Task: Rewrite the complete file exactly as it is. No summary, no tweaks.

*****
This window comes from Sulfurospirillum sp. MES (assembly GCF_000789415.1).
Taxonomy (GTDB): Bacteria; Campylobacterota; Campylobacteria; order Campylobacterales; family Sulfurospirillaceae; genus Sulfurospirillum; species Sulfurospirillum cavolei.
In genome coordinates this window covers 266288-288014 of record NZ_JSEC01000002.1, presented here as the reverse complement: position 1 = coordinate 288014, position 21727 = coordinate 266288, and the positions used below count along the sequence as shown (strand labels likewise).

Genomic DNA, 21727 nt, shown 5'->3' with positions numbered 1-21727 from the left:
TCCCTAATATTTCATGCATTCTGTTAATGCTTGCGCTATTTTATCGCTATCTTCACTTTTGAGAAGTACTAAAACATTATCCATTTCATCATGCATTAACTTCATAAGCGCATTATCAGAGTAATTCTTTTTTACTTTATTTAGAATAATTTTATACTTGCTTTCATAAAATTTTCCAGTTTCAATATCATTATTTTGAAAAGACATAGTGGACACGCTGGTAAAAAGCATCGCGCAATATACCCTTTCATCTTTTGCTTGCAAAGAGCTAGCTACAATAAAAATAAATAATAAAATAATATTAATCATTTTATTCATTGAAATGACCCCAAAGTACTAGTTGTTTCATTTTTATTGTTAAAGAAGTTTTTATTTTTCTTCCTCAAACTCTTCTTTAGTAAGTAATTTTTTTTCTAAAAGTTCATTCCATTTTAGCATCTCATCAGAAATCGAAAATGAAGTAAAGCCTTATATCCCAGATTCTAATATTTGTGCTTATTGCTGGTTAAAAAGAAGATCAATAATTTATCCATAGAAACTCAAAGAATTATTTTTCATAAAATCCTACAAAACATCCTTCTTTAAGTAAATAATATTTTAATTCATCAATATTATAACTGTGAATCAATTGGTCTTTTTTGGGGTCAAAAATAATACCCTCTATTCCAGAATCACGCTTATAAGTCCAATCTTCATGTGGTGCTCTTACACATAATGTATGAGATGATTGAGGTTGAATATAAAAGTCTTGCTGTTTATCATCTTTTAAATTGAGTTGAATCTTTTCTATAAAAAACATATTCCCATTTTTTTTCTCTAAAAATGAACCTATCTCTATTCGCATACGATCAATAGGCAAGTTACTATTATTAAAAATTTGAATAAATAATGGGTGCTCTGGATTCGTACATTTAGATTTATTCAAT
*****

This window comes from Sulfurospirillum sp. MES (assembly GCF_000789415.1).
Taxonomy (GTDB): Bacteria; Campylobacterota; Campylobacteria; order Campylobacterales; family Sulfurospirillaceae; genus Sulfurospirillum; species Sulfurospirillum cavolei.
In genome coordinates this window covers 266288-288014 of record NZ_JSEC01000002.1, presented here as the reverse complement: position 1 = coordinate 288014, position 21727 = coordinate 266288, and the positions used below count along the sequence as shown (strand labels likewise).

Genomic DNA, 21727 nt, shown 5'->3' with positions numbered 1-21727 from the left:
TCCCTAATATTTCATGCATTCTGTTAATGCTTGCGCTATTTTATCGCTATCTTCACTTTTGAGAAGTACTAAAACATTATCCATTTCATCATGCATTAACTTCATAAGCGCATTATCAGAGTAATTCTTTTTTACTTTATTTAGAATAATTTTATACTTGCTTTCATAAAATTTTCCAGTTTCAATATCATTATTTTGAAAAGACATAGTGGACACGCTGGTAAAAAGCATCGCGCAATATACCCTTTCATCTTTTGCTTGCAAAGAGCTAGCTACAATAAAAATAAATAATAAAATAATATTAATCATTTTATTCATTGAAATGACCCCAAAGTACTAGTTGTTTCATTTTTATTGTTAAAGAAGTTTTTATTTTTCTTCCTCAAACTCTTCTTTAGTAAGTAATTTTTTTTCTAAAAGTTCATTCCATTTTAGCATCTCATCAGAAATCGAAAATGAAGTAAAGCCTTATATCCCAGATTCTAATATTTGTGCTTATTGCTGGTTAAAAAGAAGATCAATAATTTATCCATAGAAACTCAAAGAATTATTTTTCATAAAATCCTACAAAACATCCTTCTTTAAGTAAATAATATTTTAATTCATCAATATTATAACTGTGAATCAATTGGTCTTTTTTGGGGTCAAAAATAATACCCTCTATTCCAGAATCACGCTTATAAGTCCAATCTTCATGTGGTGCTCTTACACATAATGTATGAGATGATTGAGGTTGAATATAAAAGTCTTGCTGTTTATCATCTTTTAAATTGAGTTGAATCTTTTCTATAAAAAACATATTCCCATTTTTTTTCTCTAAAAATGAACCTATCTCTATTCGCATACGATCAATAGGCAAGTTACTATTATTAAAAATTTGAATAAATAATGGGTGCTCTGGATTCGTACATTTAGATTTATTCAAT